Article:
Italians have a long and strong memory of place. My family’s ancestral village is Scigliano, but my great-grandmother left there about 115 years ago. Only a handful of her hundreds of descendants have ever been there, and to my knowledge she never returned.
When we visited in August 2013, we found a vacation rental house in another small town about 30 minutes away, the town of Malito, across the Savuto valley, and across the A3 motorway. In Malito we wandered around the town, shopped in the local market, and had some beers in the bar to cool off.
The people were very friendly, always wondering why strangers have chosen to stay in their town, and we told them our ancestors came from Scigliano. Since we couldn’t find a place to stay in Scigliano, we stayed in Malito, and we would go to Scigliano to see our distant cousins there.
Several times, after explaining this, I heard the same comments among them in Italian: “Oh, they aren’t from Malito. They are from Scigliano.” Still friendly, but I could almost see their interest wane as they nodded knowingly to one another. They’re strangers, not our own people.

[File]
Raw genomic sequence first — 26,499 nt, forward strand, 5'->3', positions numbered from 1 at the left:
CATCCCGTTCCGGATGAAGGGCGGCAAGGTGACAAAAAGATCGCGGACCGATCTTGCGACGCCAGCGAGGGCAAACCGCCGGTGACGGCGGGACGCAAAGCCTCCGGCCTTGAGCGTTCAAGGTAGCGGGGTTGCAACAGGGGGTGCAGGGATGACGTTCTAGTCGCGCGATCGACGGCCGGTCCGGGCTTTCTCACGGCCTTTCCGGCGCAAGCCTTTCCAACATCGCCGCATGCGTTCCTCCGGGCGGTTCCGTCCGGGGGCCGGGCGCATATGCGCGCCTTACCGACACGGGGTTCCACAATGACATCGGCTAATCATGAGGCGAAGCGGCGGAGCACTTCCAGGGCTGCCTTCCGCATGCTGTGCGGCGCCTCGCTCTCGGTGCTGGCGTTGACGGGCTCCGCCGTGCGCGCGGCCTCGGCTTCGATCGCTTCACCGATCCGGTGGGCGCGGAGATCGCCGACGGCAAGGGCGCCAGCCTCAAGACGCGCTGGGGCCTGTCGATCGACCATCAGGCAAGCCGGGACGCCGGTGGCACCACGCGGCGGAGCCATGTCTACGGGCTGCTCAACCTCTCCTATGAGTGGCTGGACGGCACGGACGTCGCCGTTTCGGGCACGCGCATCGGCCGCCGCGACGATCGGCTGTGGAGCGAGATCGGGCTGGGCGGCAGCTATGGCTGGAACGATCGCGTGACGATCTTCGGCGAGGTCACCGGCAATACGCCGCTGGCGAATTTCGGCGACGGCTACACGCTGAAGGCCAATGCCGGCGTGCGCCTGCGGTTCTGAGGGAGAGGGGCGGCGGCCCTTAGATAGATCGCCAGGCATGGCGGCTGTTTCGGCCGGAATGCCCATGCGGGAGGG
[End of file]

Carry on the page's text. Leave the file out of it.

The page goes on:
I translated for my husband and brother, and we thought it was funny that they considered us to be “from” Scigliano–a description I would apply to someone who had at some time actually lived there, but not someone three generations removed from that experience.
John, a native born man from Malito who moved to Canada with his family at 14, heard us speaking English as we walked around Malito and invited us in for a drink. John spends a few months every year, now that he’s retired, in a house inherited from his parents. His wife doesn’t come with him. She’s from Marzi, he explained. She doesn’t like to come and stay in Malito. Marzi is another small town across the motorway–about 25 minutes by car from Malito.
On our visits to Scigliano, when we explain our local heritage, we have been welcomed warmly by pretty much everyone, whether related to us or not. They also think of us as being “from” Scigliano. Their bright-eyed curiosity kindles, and they have more questions. It’s a very warm and embracing experience, the kind I wish for every visitor to an ancestral place.
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